How to Keep a Community Open and Quality High

One of our big challenges with the Atlanta Tech Village is finding a balance between having an open and inviting community while also keeping the quality high. ATV is only as good as the people involved and the success of the member companies, both of which go hand in hand. In our mission to be the #1 tech and startup hub in the Southeast, we need to be known for great people and great companies. Of course we’re going to iron out our ATV core values and make that central to our decision making process.

So, a few questions come to mind:

  • How do we handle the inevitable bad apple that decreases the quality of the experience for everyone else? A warning followed by a pro-rata refund on their money? Who acts as the enforcer and kicks people out?
  • How do we address clashing personalities in the same coworking area?
  • What type of application process do we have for member companies to maintain high standards?
  • Should we open it up to everyone and then figure things out once people are in ATV or should we make it selective from the start?

ATV is a startup where we’re in the customer discovery mode — we’ll be refining things forever. Our community is the most important part and it’ll take continuous improvement to be the best.

What else? What are some other ideas and questions to keep a community both open and high quality?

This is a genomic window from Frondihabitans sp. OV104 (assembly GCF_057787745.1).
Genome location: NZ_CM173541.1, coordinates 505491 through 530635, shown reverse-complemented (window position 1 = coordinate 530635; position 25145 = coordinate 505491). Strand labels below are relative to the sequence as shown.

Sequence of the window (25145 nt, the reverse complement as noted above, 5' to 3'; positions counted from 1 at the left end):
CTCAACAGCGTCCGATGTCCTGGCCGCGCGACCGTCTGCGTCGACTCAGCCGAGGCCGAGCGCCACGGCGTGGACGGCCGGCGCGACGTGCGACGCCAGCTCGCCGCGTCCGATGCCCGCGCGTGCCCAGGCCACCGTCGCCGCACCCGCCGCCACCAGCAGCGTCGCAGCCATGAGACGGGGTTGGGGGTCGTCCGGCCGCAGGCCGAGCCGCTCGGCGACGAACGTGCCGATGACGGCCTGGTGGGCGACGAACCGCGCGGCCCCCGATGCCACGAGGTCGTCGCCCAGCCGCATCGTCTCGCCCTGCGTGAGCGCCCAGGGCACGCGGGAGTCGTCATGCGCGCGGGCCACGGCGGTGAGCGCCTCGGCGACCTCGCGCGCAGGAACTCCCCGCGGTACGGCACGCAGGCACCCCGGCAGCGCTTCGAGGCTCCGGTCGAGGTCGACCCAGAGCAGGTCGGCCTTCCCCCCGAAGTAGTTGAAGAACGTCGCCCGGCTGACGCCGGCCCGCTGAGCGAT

2 thoughts on “How to Keep a Community Open and Quality High

  1. I believe it will be very similar to the founding of a company. The first 3-5 employees define the culture; with ATV, the first 3-5 companies will define what ATV is like long-term. So, nailing that is really important, as well as reaching a milestone where the culture germinated by those seed companies can withstand the, as you put it, “inevitable bad apple.” Ed Trimble created the best work environment I have ever been a part of at EzGov, and having him on the Kevy team is a great start.

    As far as after it is opened up to the wider group, maybe take a Jack Welch approach and vote off 5% of the companies every year.

  2. As long as you consider the rent / fees “subsidized” (and I agree they are), you should absolutely hand-pick new members. Like you mentioned in a prior post, perhaps try to set up a wait list and allow new companies in after an app process and when it makes sense (pending their stage of development).

    On that note, it would also be wise to determine the most appropriate biz dev stage of each new company. Will napkin stage entrepreneurs be working side by side with multi-million dollar funded ideas?

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